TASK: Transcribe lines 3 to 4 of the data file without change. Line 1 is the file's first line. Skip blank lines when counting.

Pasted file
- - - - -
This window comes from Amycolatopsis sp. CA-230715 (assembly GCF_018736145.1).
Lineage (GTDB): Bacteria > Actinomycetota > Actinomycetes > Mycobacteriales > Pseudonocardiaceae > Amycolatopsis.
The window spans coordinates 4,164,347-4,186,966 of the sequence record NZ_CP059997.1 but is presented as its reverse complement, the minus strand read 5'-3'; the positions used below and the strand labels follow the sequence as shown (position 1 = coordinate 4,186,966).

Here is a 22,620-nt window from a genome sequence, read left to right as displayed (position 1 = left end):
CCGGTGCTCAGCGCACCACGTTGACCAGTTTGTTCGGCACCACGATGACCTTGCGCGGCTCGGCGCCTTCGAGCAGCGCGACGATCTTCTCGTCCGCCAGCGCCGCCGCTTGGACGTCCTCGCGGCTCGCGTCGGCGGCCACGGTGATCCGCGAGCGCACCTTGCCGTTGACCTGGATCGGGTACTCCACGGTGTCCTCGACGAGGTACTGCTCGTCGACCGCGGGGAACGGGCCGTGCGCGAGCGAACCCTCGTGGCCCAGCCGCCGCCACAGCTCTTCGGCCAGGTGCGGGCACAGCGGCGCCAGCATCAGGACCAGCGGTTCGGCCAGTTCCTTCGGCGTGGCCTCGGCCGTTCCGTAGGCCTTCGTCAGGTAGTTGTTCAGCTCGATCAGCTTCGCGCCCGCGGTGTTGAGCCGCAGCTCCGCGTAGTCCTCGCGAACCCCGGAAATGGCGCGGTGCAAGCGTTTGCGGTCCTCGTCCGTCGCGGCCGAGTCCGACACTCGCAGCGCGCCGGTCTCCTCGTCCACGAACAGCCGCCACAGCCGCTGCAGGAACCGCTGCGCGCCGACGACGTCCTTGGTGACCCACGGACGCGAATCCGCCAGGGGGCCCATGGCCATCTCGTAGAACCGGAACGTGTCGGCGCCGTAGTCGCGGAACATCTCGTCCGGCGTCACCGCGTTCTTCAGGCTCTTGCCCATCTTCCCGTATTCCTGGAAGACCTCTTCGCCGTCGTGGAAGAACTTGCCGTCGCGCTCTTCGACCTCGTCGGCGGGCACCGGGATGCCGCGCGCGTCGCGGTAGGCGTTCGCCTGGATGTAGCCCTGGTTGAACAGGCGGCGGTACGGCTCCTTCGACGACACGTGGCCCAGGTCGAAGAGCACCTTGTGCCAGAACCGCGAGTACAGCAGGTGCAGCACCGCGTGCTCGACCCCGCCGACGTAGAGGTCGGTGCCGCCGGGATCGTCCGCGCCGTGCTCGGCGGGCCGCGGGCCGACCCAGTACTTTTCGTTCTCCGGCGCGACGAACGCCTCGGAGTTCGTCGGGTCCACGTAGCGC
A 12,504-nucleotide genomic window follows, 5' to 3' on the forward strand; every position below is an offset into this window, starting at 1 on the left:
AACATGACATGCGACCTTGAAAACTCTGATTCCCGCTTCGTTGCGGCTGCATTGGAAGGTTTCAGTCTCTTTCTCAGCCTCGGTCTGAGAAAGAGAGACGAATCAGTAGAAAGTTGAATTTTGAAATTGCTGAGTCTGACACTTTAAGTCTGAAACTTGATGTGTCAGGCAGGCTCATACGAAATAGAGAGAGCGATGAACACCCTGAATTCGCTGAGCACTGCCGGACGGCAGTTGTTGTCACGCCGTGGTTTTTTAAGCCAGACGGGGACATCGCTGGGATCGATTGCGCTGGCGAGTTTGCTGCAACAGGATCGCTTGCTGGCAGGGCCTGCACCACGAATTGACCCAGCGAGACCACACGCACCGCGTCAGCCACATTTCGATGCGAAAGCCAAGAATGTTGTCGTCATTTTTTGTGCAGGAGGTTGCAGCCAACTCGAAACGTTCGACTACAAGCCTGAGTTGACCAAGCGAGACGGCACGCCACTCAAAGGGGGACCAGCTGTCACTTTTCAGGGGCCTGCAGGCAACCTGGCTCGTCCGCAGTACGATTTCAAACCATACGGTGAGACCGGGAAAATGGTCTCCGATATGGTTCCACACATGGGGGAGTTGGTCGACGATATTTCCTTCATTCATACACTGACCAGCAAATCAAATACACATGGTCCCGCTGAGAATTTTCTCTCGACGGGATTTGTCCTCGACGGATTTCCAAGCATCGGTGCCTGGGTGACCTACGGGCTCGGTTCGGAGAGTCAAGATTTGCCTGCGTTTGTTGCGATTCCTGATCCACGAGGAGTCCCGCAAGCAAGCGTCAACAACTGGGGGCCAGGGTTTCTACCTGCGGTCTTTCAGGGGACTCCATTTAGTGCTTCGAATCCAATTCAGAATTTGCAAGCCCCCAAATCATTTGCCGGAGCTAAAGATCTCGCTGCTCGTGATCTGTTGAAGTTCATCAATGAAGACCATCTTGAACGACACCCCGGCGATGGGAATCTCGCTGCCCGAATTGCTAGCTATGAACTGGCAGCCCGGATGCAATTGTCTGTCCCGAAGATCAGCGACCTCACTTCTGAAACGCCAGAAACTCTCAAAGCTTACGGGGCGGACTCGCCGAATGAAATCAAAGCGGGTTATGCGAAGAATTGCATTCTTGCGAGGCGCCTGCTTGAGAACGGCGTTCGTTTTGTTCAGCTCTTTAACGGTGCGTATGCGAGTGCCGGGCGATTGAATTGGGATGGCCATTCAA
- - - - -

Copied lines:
The window spans coordinates 4,164,347-4,186,966 of the sequence record NZ_CP059997.1 but is presented as its reverse complement, the minus strand read 5'-3'; the positions used below and the strand labels follow the sequence as shown (position 1 = coordinate 4,186,966).

Here is a 22,620-nt window from a genome sequence, read left to right as displayed (position 1 = left end):